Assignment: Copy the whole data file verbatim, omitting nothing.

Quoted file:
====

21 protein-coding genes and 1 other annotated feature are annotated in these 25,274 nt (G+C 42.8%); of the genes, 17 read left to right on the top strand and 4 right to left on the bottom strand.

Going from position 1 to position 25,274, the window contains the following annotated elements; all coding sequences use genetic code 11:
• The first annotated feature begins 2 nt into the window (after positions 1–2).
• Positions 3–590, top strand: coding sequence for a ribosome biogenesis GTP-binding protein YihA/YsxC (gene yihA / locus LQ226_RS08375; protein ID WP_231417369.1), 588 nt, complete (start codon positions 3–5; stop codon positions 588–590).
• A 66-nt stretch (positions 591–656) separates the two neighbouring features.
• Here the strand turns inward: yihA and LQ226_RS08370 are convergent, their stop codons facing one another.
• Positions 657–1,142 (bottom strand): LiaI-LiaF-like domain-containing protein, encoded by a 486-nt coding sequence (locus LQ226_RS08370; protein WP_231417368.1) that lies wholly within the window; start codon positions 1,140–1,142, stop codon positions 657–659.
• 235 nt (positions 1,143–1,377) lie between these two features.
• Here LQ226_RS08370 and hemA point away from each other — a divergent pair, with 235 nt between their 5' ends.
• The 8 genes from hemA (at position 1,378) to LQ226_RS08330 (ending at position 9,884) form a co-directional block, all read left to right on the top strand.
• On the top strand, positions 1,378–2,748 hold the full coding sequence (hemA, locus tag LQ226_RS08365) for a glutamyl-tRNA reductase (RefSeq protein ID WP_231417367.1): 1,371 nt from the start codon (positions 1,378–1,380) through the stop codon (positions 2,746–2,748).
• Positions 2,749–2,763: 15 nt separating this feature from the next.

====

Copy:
21 protein-coding genes and 1 other annotated feature are annotated in these 25,274 nt (G+C 42.8%); of the genes, 17 read left to right on the top strand and 4 right to left on the bottom strand.

Going from position 1 to position 25,274, the window contains the following annotated elements; all coding sequences use genetic code 11:
• The first annotated feature begins 2 nt into the window (after positions 1–2).
• Positions 3–590, top strand: coding sequence for a ribosome biogenesis GTP-binding protein YihA/YsxC (gene yihA / locus LQ226_RS08375; protein ID WP_231417369.1), 588 nt, complete (start codon positions 3–5; stop codon positions 588–590).
• A 66-nt stretch (positions 591–656) separates the two neighbouring features.
• Here the strand turns inward: yihA and LQ226_RS08370 are convergent, their stop codons facing one another.
• Positions 657–1,142 (bottom strand): LiaI-LiaF-like domain-containing protein, encoded by a 486-nt coding sequence (locus LQ226_RS08370; protein WP_231417368.1) that lies wholly within the window; start codon positions 1,140–1,142, stop codon positions 657–659.
• 235 nt (positions 1,143–1,377) lie between these two features.
• Here LQ226_RS08370 and hemA point away from each other — a divergent pair, with 235 nt between their 5' ends.
• The 8 genes from hemA (at position 1,378) to LQ226_RS08330 (ending at position 9,884) form a co-directional block, all read left to right on the top strand.
• On the top strand, positions 1,378–2,748 hold the full coding sequence (hemA, locus tag LQ226_RS08365) for a glutamyl-tRNA reductase (RefSeq protein ID WP_231417367.1): 1,371 nt from the start codon (positions 1,378–1,380) through the stop codon (positions 2,746–2,748).
• Positions 2,749–2,763: 15 nt separating this feature from the next.